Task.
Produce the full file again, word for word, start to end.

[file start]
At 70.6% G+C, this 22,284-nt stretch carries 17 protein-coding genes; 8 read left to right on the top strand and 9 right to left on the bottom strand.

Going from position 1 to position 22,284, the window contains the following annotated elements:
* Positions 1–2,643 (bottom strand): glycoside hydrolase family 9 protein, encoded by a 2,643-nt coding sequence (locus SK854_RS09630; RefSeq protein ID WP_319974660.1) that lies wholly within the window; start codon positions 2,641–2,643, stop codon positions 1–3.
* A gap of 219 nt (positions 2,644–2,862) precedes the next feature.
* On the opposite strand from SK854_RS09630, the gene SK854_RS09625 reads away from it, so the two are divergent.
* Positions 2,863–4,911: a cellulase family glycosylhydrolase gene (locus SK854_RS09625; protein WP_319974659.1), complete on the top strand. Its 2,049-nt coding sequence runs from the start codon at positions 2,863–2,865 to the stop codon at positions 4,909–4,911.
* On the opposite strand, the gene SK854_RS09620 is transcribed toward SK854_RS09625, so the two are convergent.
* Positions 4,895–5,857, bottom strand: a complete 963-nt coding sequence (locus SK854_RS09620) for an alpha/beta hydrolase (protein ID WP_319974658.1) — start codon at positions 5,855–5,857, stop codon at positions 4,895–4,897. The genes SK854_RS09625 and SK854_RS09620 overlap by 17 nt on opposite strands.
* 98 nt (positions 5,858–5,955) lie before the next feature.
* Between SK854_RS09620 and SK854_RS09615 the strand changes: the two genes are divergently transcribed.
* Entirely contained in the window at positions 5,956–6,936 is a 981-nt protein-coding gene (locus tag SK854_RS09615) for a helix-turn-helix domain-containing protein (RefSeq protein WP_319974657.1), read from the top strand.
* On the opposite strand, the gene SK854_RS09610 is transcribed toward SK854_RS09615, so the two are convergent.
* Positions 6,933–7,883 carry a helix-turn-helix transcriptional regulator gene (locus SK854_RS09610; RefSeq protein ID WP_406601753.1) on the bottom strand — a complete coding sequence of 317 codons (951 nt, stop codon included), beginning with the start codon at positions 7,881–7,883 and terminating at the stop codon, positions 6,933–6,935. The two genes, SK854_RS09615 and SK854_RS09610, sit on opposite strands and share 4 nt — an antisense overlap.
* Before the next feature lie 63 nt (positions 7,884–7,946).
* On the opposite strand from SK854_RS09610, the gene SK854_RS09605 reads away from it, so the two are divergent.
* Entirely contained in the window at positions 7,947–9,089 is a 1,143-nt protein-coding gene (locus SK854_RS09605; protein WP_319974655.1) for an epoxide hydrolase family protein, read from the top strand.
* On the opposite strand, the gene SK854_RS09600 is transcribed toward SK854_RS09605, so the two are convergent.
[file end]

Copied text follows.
At 70.6% G+C, this 22,284-nt stretch carries 17 protein-coding genes; 8 read left to right on the top strand and 9 right to left on the bottom strand.

Going from position 1 to position 22,284, the window contains the following annotated elements:
* Positions 1–2,643 (bottom strand): glycoside hydrolase family 9 protein, encoded by a 2,643-nt coding sequence (locus SK854_RS09630; RefSeq protein ID WP_319974660.1) that lies wholly within the window; start codon positions 2,641–2,643, stop codon positions 1–3.
* A gap of 219 nt (positions 2,644–2,862) precedes the next feature.
* On the opposite strand from SK854_RS09630, the gene SK854_RS09625 reads away from it, so the two are divergent.
* Positions 2,863–4,911: a cellulase family glycosylhydrolase gene (locus SK854_RS09625; protein WP_319974659.1), complete on the top strand. Its 2,049-nt coding sequence runs from the start codon at positions 2,863–2,865 to the stop codon at positions 4,909–4,911.
* On the opposite strand, the gene SK854_RS09620 is transcribed toward SK854_RS09625, so the two are convergent.
* Positions 4,895–5,857, bottom strand: a complete 963-nt coding sequence (locus SK854_RS09620) for an alpha/beta hydrolase (protein ID WP_319974658.1) — start codon at positions 5,855–5,857, stop codon at positions 4,895–4,897. The genes SK854_RS09625 and SK854_RS09620 overlap by 17 nt on opposite strands.
* 98 nt (positions 5,858–5,955) lie before the next feature.
* Between SK854_RS09620 and SK854_RS09615 the strand changes: the two genes are divergently transcribed.
* Entirely contained in the window at positions 5,956–6,936 is a 981-nt protein-coding gene (locus tag SK854_RS09615) for a helix-turn-helix domain-containing protein (RefSeq protein WP_319974657.1), read from the top strand.
* On the opposite strand, the gene SK854_RS09610 is transcribed toward SK854_RS09615, so the two are convergent.
* Positions 6,933–7,883 carry a helix-turn-helix transcriptional regulator gene (locus SK854_RS09610; RefSeq protein ID WP_406601753.1) on the bottom strand — a complete coding sequence of 317 codons (951 nt, stop codon included), beginning with the start codon at positions 7,881–7,883 and terminating at the stop codon, positions 6,933–6,935. The two genes, SK854_RS09615 and SK854_RS09610, sit on opposite strands and share 4 nt — an antisense overlap.
* Before the next feature lie 63 nt (positions 7,884–7,946).
* On the opposite strand from SK854_RS09610, the gene SK854_RS09605 reads away from it, so the two are divergent.
* Entirely contained in the window at positions 7,947–9,089 is a 1,143-nt protein-coding gene (locus SK854_RS09605; protein WP_319974655.1) for an epoxide hydrolase family protein, read from the top strand.
* On the opposite strand, the gene SK854_RS09600 is transcribed toward SK854_RS09605, so the two are convergent.